You've called your card issuer about an unauthorized charge or merchant billing mistake. Or you're still stuck with a billing error that the merchant failed to quickly correct.
Now it's time to write your card issuer.
Summarize the earlier phone call or attempt at resolution with names and dates, and state what you want the company to do. If you have any proof the charge wasn't really yours, include that.
However, you're not required to have proof to dispute a charge, says Ruth Susswein, deputy director of national priorities with Consumer Action.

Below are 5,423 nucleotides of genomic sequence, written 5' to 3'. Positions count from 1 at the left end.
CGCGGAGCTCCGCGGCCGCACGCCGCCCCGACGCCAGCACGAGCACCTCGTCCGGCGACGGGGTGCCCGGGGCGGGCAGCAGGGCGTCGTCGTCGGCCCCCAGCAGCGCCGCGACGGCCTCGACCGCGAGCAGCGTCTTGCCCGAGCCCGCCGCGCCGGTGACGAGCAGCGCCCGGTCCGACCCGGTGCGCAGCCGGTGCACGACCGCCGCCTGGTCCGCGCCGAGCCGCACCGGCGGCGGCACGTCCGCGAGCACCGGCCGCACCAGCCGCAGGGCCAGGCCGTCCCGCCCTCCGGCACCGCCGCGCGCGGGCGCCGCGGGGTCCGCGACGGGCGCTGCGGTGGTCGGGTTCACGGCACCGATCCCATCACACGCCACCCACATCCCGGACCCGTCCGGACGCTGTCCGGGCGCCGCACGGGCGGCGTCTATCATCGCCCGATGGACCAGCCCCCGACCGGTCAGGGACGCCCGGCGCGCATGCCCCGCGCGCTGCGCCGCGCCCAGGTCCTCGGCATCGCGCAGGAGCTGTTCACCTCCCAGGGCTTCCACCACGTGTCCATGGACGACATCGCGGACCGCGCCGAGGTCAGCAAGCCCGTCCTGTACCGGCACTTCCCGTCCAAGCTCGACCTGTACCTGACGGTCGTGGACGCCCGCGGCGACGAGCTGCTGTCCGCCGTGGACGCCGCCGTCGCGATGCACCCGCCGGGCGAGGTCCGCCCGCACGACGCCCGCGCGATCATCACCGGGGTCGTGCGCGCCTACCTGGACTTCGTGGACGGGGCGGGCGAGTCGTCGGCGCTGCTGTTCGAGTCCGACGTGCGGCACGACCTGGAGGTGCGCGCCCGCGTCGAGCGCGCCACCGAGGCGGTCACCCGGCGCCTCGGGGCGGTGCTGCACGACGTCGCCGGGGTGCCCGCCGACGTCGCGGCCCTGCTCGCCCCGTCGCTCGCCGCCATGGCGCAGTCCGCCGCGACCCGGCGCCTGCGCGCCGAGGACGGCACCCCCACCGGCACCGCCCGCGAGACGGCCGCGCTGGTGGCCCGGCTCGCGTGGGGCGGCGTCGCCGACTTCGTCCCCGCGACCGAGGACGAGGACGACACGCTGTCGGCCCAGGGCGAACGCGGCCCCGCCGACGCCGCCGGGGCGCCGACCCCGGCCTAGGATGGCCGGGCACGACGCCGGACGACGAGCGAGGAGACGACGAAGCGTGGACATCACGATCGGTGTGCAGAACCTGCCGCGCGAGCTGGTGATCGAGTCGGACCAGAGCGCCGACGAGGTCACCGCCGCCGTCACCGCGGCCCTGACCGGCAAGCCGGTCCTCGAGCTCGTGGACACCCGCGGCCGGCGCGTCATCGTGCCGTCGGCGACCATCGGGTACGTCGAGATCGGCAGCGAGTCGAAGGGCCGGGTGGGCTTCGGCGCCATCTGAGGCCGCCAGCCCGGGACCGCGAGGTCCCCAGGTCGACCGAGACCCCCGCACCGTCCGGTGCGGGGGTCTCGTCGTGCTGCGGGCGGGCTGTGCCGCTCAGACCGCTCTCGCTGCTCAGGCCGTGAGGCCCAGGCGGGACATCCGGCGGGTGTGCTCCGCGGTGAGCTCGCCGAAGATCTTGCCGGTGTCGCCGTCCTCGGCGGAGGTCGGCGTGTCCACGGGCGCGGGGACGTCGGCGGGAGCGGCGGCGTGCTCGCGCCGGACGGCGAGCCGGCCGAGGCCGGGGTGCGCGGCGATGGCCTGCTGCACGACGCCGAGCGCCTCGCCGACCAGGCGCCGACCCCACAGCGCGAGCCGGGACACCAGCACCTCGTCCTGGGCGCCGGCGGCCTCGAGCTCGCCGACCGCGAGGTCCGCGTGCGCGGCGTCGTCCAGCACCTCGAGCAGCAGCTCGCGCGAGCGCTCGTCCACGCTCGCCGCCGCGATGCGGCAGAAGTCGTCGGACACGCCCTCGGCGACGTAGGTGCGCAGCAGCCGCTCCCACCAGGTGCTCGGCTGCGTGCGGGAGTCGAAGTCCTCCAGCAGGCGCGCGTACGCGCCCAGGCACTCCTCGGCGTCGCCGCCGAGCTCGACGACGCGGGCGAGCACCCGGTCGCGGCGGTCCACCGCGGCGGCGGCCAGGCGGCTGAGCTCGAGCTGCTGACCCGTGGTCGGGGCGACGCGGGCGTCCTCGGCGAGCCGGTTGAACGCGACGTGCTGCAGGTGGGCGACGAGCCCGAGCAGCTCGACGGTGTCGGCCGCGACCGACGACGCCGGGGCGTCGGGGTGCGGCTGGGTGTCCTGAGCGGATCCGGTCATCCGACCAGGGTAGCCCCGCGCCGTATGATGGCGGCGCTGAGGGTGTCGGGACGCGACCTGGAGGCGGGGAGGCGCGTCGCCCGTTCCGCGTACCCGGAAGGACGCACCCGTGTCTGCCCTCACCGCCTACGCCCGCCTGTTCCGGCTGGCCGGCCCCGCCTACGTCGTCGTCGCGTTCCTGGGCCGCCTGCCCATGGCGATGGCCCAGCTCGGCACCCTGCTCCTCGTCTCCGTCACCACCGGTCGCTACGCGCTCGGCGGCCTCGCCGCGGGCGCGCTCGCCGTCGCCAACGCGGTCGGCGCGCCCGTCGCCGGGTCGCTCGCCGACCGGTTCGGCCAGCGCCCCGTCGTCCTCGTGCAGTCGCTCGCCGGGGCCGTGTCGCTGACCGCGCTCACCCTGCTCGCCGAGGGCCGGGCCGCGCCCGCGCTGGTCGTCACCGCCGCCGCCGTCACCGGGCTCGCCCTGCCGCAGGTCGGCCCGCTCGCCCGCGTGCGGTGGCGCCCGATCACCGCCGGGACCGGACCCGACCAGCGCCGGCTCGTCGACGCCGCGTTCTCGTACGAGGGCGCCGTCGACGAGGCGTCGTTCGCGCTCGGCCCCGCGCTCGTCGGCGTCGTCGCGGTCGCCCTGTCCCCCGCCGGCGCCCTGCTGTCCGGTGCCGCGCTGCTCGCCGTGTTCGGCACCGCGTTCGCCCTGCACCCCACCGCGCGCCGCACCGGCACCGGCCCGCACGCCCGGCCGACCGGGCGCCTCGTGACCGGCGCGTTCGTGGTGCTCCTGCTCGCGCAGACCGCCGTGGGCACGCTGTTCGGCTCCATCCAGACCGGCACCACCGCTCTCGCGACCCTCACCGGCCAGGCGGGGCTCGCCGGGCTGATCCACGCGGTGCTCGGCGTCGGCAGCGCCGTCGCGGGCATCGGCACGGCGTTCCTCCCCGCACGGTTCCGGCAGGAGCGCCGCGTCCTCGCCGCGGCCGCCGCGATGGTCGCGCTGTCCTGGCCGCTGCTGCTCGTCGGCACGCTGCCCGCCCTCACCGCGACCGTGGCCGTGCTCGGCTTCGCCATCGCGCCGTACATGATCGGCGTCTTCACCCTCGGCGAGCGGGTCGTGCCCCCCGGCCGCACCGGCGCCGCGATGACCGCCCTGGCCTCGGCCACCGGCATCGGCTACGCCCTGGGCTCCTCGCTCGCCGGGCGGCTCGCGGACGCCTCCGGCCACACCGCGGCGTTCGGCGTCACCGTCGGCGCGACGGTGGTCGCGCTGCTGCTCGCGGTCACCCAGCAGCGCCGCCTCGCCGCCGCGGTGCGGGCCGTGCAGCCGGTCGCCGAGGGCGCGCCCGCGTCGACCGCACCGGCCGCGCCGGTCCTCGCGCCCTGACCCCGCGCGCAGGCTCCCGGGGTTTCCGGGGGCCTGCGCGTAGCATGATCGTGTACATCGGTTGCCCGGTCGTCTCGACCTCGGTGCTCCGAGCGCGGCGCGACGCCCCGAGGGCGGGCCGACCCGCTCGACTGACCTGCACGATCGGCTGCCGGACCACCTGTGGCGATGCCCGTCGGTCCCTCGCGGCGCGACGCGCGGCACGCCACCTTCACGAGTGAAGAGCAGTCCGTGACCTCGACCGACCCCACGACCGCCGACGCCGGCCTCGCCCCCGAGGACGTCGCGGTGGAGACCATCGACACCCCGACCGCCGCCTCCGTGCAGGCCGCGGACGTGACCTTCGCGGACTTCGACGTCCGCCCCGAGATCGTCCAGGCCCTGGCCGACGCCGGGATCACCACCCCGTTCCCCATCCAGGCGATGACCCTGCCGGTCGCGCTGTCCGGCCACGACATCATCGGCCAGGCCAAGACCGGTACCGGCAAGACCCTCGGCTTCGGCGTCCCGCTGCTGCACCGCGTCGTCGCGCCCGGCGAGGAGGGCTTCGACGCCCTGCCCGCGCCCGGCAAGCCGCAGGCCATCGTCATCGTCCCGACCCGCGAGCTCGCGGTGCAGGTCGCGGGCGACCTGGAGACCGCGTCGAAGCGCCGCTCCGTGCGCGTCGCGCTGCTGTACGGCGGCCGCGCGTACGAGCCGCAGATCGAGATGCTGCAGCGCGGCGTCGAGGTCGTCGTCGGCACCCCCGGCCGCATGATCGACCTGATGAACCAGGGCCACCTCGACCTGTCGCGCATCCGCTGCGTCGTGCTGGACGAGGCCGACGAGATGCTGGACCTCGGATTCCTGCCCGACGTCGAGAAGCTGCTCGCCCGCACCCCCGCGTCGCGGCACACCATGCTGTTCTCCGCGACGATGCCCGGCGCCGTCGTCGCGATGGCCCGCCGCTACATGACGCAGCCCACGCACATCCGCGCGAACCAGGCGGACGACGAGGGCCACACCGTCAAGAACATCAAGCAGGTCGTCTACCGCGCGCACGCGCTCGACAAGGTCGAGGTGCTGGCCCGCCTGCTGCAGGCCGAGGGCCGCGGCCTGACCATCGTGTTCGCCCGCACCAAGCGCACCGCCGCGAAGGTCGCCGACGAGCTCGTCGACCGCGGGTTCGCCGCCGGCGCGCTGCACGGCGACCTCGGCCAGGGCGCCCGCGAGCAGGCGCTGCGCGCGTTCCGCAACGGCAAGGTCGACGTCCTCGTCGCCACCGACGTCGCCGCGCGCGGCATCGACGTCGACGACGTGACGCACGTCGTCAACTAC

When you're ready to send your letter, mail it certified with a return receipt requested. That will give you proof of the dates your letter was sent and received. Keep copies of any letters you send, along with any notes of the phone calls you made earlier.
Mail the letter to the address for billing disputes, not the billing address, says Susswein.
The issuer must acknowledge your credit card dispute and send written acknowledgement within 30 days of receiving your notice. Promptly complete any forms the issuer sends you and mail them back certified with a return receipt.